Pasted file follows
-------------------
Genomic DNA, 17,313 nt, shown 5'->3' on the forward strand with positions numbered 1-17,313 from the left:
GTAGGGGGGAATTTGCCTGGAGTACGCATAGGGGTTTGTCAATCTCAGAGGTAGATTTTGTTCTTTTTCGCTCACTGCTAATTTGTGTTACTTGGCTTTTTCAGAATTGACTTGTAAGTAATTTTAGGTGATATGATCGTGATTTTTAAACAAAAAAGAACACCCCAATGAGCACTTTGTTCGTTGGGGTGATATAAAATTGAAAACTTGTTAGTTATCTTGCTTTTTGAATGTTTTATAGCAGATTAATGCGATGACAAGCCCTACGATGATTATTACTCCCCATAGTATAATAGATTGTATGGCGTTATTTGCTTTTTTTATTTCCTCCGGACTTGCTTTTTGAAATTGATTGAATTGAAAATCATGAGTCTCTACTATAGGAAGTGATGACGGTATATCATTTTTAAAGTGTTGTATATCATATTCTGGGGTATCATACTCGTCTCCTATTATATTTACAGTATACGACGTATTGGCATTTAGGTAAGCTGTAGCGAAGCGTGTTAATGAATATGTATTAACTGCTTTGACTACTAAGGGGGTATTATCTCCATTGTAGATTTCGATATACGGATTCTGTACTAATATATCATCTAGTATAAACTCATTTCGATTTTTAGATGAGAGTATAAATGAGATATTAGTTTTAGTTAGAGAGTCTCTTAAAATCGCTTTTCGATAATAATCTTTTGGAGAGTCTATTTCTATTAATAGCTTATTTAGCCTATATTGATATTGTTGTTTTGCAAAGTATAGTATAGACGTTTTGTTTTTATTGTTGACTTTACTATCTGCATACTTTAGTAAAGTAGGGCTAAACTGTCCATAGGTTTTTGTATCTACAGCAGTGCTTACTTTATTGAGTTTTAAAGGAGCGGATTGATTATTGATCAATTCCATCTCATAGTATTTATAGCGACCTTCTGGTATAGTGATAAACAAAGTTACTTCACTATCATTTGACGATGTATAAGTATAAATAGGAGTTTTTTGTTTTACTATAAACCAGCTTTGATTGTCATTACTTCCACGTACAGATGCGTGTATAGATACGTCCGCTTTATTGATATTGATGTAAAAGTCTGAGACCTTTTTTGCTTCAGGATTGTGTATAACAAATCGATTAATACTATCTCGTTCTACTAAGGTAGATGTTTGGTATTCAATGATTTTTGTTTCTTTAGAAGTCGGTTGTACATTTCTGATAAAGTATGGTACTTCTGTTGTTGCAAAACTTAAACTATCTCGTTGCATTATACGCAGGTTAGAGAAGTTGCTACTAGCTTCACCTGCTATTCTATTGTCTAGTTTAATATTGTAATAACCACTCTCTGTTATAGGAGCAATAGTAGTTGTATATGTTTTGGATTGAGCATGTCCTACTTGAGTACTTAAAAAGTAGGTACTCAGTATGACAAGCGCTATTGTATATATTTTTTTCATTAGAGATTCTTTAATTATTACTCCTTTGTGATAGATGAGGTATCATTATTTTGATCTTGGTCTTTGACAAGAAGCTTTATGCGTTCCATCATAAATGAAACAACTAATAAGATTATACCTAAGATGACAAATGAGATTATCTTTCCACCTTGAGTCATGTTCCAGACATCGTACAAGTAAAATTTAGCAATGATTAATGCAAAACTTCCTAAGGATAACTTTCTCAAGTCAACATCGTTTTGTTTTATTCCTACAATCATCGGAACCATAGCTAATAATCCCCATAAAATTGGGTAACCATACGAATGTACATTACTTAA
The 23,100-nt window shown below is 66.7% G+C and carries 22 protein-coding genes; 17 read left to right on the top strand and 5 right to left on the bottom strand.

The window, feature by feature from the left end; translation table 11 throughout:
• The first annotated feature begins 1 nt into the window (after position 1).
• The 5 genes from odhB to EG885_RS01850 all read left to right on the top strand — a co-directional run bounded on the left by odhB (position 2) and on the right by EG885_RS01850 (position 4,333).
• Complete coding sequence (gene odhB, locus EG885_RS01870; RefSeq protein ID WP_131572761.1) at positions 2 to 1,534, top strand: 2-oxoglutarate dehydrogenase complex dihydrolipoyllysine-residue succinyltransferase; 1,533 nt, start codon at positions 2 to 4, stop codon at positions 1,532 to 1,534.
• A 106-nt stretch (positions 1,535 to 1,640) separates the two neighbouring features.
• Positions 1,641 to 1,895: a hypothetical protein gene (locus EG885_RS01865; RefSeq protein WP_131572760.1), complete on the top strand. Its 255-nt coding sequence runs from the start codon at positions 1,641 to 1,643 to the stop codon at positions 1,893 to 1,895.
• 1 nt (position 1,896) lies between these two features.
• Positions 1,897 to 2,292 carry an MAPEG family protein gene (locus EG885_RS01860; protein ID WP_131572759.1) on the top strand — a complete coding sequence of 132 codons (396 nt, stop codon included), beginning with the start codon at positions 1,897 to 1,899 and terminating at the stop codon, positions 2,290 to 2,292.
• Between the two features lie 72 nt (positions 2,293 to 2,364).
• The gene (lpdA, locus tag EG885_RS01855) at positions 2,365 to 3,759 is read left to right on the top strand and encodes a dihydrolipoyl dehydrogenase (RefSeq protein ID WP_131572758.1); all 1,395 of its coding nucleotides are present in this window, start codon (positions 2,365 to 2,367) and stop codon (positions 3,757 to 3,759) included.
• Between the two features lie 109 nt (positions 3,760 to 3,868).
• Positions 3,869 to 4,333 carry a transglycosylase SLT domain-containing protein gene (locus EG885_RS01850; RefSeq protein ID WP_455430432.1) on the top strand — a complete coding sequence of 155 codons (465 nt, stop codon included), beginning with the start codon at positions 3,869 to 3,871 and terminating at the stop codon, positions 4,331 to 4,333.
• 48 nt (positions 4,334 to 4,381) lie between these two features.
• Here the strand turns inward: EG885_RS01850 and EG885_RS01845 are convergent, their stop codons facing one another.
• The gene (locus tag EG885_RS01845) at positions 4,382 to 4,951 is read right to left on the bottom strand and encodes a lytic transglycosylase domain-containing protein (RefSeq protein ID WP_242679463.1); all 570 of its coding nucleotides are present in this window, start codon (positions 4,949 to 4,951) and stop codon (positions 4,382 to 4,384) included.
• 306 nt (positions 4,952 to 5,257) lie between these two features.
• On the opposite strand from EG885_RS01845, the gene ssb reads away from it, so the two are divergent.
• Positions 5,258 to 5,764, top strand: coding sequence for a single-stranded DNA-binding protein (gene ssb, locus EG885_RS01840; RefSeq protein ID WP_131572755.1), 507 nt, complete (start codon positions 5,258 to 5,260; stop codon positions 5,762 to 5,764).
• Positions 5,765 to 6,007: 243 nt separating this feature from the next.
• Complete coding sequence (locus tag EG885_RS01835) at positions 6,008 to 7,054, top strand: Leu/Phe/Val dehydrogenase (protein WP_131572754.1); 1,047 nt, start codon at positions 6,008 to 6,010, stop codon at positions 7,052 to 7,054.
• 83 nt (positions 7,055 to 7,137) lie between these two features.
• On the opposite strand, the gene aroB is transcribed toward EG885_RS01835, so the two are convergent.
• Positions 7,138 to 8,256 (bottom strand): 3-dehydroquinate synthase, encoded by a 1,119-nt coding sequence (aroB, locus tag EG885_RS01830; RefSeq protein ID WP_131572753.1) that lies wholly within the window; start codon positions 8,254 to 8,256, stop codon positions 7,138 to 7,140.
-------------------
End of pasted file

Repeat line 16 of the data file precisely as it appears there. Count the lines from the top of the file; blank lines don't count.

• 48 nt (positions 4,334 to 4,381) lie between these two features.